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January 5, 2022

Building Protective Factors


Building Protective Factors

What are the Five Protective Factors?

Have you ever wondered what the Five Protective Factors are and why we talk about them so much? Research shows that the Five Protective Factors strengthen families and significantly help to prevent child abuse and neglect. The Protective Factors approach applies to all areas of school, work, and family life. This approach is versatile and effective. For example, a parent seeking to strengthen their family can use the protective factors to do so. Likewise, a school administrator seeking to support the families of their school can also use the protective factors approach. Similarly, an executive at a company can best invest in their employees with the protective factors.

Even if abuse or neglect have already occurred, protective factors can counteract their negative effects. Children and families are resilient and when given the proper support, they thrive!

Protective Factors for Child Abuse or Neglect
Even when abuse happens, the protective factors have been shown to counteract the effects of child abuse and neglect

The protective factors are (1) parental resilience, (2) knowledge of parenting and child development, (3) social connections, (4) concrete supports in times of need, and (5) social and emotional competence of children. Take a look at this breakdown of each factor so you can better protect the children in your life.

Parental Resilience

Resilience is the ability to cope with life stressors or trauma. When parents have healthy ways to cope with the ups and downs of life, they are far less likely to engage in abusive behavior. Parents who practice resilience model healthy coping behaviors for their children. These children will grow up knowing how to persevere through life’s challenges.

Parental Resilience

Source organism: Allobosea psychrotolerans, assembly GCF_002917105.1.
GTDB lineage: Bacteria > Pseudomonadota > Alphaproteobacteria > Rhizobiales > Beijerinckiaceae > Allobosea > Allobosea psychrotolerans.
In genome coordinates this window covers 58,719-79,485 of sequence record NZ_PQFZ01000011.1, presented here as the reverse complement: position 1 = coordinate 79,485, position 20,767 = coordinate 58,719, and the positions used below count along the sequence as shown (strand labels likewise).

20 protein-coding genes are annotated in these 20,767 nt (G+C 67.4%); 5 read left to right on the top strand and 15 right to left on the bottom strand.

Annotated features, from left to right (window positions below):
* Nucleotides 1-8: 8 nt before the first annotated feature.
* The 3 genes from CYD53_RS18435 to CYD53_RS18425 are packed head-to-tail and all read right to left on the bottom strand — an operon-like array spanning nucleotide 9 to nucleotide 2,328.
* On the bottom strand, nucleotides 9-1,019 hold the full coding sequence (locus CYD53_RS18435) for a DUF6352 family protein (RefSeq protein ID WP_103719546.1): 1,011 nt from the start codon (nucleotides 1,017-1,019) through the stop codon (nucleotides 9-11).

Resilience is the ability to grow and cope with life’s ups and downs. Just like a flower may grow in rocky ground.

Building parental resilience:

Parents: Seek mental health support when you need it. It’s okay to reach out and ask for help

Schools: Offer a parent night focusing specifically on parental resilience

Knowledge of Parenting and Child Development

When parents understand child development, they can better identify warning signs of abuse. This knowledge can also help parents understand why a child behaves the way they do. Understanding behavior reduces parenting anxiety or guilt. It also helps parents better understand what their child has the capacity for so they can have realistic behavior expectations.

Building knowledge of parenting and child development:

Parents: If you feel like you could use additional support and information about parenting, sign up for our Parents As Teachers (PAT) program!

Schools: A short paragraph about child development in the school or class newsletter provides parents with a quick reference.

Social Connections

Parents who feel valued by and invested in their communities are more likely to reach out for help when needed. Social networks create a place of belonging and stability when life gets hard. Even having a handful of close parent friends can help parents know that they are not alone in their struggles.